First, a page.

How to do Multisport on the Cheap, Part #1: Learn to Service Your Bike

While I don’t particularly anticipate too many people reading this post, or the posts that will hopefully be following subsequent, I think that while there are many resources out there dedicated to the latest and greatest in triathlon/duathlon/biking equipment selection, there aren’t enough centrally located resources for participating in an exceedingly expensive series of sports while being smart with limited funds.

I feel like I’ve got something to say about this, because every decision I make when it comes to gear and clothing and racing and the sports I love in general requires bottom-line monetary considerations. I’m on a budget, so I’ve come to learn a few tricks, which I’ll share.

The first post in this series about staying budget in multisport: learning to service your own bike.


Anybody who knows me in the least knows that I am anything BUT mechanically inclined. It takes me 3204985x of doing something to learn to do it properly. So why am I recommending to people that they learn how to service their own bikes? There are 3 primary advantages to taking care of your own bike: cost, time, and quality of service.

1. Cost: Cost is really the simplest thing, and the one that most people have the easiest time understanding. Quite simply, when a shop charges $10 to change a cassette (a 1-2 minute operation), $10 to change a tire tube (slightly longer), or even more to do simple things like adjusting brakes, cleaning your drivetrain, and so on and so forth, that cost adds up quickly. As a budget-concerned triathlete, I use a rear disc wheel cover instead a disc wheel; this requires a cassette removal and a fair amount of simple assembly. It can take 20-30 minutes if I’m not speedy. A shop would probably charge $30-$40 for this. Consider that for each race I need to install and remove the cover, and this gets prohibitively expensive.

Learning to maintain your bike will also pay off in the long run: your components will last longer, they will perform better, and every ride will be more enjoyable. There is a cost savings here that is non-monetary, but just as valuable, if not moreso, to many riders!

2. Time: People all too frequently complain that they don’t have the time to work on their own bike. Really? Think about it like this: how long does it take you to get your bike into your car/onto your bike rack, take it to the shop, explain the problem, have the mechanic diagnosis, discuss price, leave bike at shop, drive home, and then repeat the whole process to pick it up? For most operations, far longer than the time it would take to simply resolve the issue yourself.

Additionally, when doing your own work, you can have your bike up and running and ready to go right away. No waiting a day or two for your bike to advance to front of the shop’s queue. You can be on the road in minutes.

3. Quality of Service: Quite frankly, nobody is going to care about your bike as much as you do. You will put more love into making everything feel just right than even the most dedicated shop-hand, who has to worry about servicing enough bikes to justify his wages. Learning more about your bike will also increase your appreciation for it, and circularly, will increase your desire to maintain it better.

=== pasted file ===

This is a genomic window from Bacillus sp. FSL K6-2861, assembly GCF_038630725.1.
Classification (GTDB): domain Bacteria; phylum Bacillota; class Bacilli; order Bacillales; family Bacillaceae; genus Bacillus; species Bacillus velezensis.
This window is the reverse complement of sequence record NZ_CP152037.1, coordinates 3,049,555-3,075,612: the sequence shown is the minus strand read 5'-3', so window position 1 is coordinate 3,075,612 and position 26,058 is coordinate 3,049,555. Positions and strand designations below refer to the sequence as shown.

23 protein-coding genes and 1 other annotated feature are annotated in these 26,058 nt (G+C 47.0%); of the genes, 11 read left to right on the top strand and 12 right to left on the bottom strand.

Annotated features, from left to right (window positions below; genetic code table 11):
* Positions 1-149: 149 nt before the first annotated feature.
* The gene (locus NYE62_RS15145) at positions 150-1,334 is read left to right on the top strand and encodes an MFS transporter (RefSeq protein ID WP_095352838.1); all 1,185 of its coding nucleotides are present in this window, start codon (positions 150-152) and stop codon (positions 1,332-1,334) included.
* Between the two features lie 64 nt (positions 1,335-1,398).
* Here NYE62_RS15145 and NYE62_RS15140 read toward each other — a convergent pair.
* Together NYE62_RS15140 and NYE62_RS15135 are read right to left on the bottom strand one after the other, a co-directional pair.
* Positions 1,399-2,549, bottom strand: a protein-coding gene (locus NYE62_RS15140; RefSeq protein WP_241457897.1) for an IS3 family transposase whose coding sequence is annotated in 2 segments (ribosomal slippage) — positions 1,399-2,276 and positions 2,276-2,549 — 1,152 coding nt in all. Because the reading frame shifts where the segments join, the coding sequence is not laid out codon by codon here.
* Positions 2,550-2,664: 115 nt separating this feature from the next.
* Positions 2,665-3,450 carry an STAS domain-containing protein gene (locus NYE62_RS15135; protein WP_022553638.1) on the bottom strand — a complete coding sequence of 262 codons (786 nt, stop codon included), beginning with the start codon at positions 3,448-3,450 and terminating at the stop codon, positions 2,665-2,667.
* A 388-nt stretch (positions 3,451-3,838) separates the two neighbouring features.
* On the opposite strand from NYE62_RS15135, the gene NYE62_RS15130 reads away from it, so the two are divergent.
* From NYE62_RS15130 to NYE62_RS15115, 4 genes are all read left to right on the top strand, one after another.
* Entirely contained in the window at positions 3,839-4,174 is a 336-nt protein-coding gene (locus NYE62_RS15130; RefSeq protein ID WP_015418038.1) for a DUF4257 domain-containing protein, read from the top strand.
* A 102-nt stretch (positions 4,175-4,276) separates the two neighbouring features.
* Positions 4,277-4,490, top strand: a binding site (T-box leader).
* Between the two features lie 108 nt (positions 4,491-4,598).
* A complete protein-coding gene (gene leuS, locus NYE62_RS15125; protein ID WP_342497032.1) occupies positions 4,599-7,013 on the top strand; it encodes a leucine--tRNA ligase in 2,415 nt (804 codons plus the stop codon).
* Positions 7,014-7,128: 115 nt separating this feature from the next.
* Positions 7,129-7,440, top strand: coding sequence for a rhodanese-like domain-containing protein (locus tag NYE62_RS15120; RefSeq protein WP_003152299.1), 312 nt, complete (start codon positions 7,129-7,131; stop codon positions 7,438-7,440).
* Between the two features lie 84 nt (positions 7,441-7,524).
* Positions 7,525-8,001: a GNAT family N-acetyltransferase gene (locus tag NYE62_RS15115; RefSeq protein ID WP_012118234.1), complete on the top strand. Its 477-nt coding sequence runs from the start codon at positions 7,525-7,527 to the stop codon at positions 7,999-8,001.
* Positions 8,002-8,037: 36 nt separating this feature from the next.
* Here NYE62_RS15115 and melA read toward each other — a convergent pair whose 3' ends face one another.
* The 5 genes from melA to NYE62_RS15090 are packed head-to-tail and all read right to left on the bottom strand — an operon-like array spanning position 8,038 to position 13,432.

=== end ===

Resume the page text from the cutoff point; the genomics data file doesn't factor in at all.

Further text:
1. Invest in a decent toolset: Nothing terribly fancy here… get some basic wrenches, an allen key set, some rags and cleaning solution, and maybe a chain whip. If you’re looking to dive in head-first, an “all-encompassing” tool kit like the Park AK-37 (~$210) will be more than enough to really get started.

2. Buy a Basic Maintenance Book: Lennard Zinn’s Zinn and the Art of Road Bike Maintenance (~$15) is highly recommended, and can give you a good illustration of almost any and every operation.

3. Utilize Online Resources: There are plenty of online how-to videos, and even better text resources available for would-be wrenches to examine. Park’s website has a great checklist and how-to for most common operations.

4. Practice!: You can’t learn without being willing to give things a try; the learning curve might be steep to begin with, but in time you’ll be doing stuff you didn’t have any clue about in no time at all. If your bike is suffering, utilize the above resources, and do your best! If all else fails you can always go to #5…

5. Take Your Bike Into the Shop: The worst case scenario is that you can take your bike into the shop, and be where you would’ve been anyways. Make the shop a learning experience; while the mechanic is working, try learn what went wrong, and how to properly fix it. This way, even though you’re out the shop fee, you can know better for next time. I just recently had to do this with a crank issue I couldn’t diagnose, but now I now what to do next time that situation faces me.

That’s all folks! Good luck with the tinkering!


~ by cdviking on May 10, 2011.

2 Responses to “How to do Multisport on the Cheap, Part #1: Learn to Service Your Bike”

  1. The time excuse is old – you always have time if it is a priority!
    Another book – one I use – “The Bicycling Guide to Complete Bicycle Maintenance & Repair” by Todd Downs.
    Buying bike parts online vs. at a bike shop. – I love amazon prime!
    Youtube videos of “how to” to fix something.
    I have been doing my own maintenance – and practice def makes perfect! I am also able to know what’s wrong with my bike while I am riding it, and am in more control of how to take care of myself.

  2. Agreed on all fronts! It took me 15 minutes to change my first tire. Now I have no problem switching from trainer to road in less than 5 minutes (unless I’m using latex tubes and being suuuuper careful).

    I’m no shop hand yet, and have a ton to learn, but I know that my tool kit and stand have more than paid for themselves, and I’ve only used half the tools…

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